Because the very earliest debates in MQ were primarily about the nature of Black-White differences in IQ, I will focus on this issue here. Those early protagonists, like Henry E. Garrett (1960a, 1960b), turn out to have been correct about the heritable nature of Black-White differences. Some of this confirmatory work was in fact published in the MQ, the best known of which is probably Richard Lynn’s (1991a, 1991b) review of the worldwide distribution of intelligence which was brought to wide attention by the publication of Herrnstein and Murray’s (1994) The Bell Curve. I will also review the relationship between intelligence and brain size, the worldwide distribution of brain size, and finally the heritability of intelligence. Few of the race debunkers are willing to acknowledge any of these data, though they grow stronger every day. Readers seeking a more extensive summary can consult Herrnstein and Murray’s (1994) The Bell Curve, Levin’s (1997) Why Race Matters, Jensen’s (1998) The g Factor, or my own (1995) Race, Evolution, and Behavior.
1. The geographical distribution of intelligence. As documented by these authors, one hundred years of research has established that East Asians and Europeans average higher IQs than do Africans. Various East Asian populations measured in North America and in Pacific Rim countries typically average IQs in the range of 101 to 111. Whites in North America typically average IQs between 100 and 105 African populations living south of the Sahara, in North America, in the Caribbean, and in Britain typically have mean IQs from 70 to 90 (see Lynn, 1997, for a recent review).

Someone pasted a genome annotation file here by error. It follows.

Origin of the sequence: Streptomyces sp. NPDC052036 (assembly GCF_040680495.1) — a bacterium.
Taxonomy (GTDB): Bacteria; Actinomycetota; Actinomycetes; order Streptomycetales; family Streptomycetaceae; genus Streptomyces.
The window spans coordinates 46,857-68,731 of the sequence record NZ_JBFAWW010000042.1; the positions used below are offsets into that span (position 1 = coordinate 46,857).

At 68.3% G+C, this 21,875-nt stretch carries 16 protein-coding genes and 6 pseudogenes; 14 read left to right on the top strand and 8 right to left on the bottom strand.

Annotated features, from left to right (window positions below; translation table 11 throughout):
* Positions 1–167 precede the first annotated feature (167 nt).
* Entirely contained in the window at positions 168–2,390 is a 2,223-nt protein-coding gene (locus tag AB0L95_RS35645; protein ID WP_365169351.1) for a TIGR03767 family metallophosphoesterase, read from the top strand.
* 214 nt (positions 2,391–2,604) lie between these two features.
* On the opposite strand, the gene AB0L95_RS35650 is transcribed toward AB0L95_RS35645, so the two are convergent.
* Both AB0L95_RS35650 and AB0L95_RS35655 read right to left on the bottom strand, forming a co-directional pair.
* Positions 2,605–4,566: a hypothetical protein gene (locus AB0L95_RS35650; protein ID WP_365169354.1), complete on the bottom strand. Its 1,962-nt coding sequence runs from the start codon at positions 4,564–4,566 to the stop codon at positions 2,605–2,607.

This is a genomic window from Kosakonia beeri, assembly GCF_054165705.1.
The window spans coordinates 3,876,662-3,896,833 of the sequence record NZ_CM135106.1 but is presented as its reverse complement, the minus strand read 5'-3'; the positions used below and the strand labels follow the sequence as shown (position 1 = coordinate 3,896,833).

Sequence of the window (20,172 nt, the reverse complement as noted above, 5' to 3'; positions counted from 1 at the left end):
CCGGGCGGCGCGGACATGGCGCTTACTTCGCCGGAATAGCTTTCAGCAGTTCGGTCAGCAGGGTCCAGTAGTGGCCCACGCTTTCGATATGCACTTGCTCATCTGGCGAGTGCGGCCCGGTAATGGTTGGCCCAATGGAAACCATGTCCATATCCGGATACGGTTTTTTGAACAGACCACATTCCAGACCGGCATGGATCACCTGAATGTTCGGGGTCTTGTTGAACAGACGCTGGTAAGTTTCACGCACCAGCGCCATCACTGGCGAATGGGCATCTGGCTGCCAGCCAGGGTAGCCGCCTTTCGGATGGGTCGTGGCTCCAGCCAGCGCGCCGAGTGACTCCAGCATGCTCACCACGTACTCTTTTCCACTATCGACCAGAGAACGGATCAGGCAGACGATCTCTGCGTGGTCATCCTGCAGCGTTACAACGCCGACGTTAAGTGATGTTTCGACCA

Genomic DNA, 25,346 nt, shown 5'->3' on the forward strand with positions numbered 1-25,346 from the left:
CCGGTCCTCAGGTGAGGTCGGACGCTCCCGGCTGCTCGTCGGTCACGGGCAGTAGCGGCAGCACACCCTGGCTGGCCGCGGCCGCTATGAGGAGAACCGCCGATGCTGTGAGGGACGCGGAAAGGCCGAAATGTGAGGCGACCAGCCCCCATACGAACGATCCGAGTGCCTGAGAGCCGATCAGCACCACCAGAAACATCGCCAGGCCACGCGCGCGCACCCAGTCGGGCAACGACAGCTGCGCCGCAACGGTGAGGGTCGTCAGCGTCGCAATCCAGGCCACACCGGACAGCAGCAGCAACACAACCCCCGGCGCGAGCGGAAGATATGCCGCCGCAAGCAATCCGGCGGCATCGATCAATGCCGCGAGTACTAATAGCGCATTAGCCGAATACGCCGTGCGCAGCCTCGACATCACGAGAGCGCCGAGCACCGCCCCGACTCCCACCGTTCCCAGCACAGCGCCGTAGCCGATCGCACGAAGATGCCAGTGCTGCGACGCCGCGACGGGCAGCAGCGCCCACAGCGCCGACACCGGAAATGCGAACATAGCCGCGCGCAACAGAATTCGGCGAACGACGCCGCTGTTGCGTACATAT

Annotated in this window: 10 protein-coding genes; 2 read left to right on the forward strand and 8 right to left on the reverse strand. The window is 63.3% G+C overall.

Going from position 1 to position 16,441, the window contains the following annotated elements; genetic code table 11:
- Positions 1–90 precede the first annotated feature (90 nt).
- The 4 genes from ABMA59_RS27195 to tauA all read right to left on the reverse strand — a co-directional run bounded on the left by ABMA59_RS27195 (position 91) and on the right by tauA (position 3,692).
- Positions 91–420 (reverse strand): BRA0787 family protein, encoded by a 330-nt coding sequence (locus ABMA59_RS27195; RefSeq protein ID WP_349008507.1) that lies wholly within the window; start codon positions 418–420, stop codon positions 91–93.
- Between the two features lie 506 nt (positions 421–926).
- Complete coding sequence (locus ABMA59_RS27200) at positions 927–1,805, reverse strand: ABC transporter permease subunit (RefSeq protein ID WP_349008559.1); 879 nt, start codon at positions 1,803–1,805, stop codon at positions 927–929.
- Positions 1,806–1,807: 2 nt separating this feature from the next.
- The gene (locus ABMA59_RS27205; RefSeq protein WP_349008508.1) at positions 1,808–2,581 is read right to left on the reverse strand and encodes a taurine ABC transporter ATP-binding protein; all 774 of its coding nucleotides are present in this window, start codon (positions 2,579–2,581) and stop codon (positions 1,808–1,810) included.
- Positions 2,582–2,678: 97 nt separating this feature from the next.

Parallel differences are found on relatively culture-free tests such as speed of decision making. Probably the simplest culture free mental tests are reaction time tests. In the “odd-man-out” test, Nine to twelve year-old children look at a set of lights. They have to decide which one goes on, and then press the button closest to that light. The test is so easy that all children can do it in less than one second. Even here, children with higher IQ scores are faster than lower IQ children. Around the world, Oriental children are faster than White children who in turn are faster than Black children (Jensen, 1998).